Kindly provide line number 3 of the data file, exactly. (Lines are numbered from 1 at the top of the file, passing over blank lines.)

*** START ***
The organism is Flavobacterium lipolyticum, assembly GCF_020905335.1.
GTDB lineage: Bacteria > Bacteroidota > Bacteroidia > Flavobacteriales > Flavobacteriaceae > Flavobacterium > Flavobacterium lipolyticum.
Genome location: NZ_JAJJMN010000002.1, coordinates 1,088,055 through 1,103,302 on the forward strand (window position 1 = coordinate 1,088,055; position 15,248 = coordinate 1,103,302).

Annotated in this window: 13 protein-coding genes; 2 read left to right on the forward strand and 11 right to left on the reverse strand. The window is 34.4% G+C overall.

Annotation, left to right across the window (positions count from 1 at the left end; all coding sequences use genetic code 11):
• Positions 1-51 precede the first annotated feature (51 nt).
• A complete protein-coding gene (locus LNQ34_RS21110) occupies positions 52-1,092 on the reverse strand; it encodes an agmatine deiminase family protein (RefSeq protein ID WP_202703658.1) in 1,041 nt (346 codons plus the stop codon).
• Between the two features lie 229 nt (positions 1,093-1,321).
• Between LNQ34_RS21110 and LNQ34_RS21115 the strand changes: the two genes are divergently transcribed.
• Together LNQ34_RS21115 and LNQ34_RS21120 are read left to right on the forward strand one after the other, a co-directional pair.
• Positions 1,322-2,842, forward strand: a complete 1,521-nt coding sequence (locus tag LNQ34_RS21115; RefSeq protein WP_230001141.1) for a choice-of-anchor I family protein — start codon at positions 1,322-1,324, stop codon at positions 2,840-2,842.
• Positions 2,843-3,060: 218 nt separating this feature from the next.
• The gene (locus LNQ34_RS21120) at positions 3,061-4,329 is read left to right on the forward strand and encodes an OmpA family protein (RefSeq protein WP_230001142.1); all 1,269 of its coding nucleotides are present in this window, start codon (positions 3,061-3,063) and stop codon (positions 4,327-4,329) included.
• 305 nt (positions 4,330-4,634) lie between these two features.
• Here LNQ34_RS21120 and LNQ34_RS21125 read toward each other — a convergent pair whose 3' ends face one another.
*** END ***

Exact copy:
Genome location: NZ_JAJJMN010000002.1, coordinates 1,088,055 through 1,103,302 on the forward strand (window position 1 = coordinate 1,088,055; position 15,248 = coordinate 1,103,302).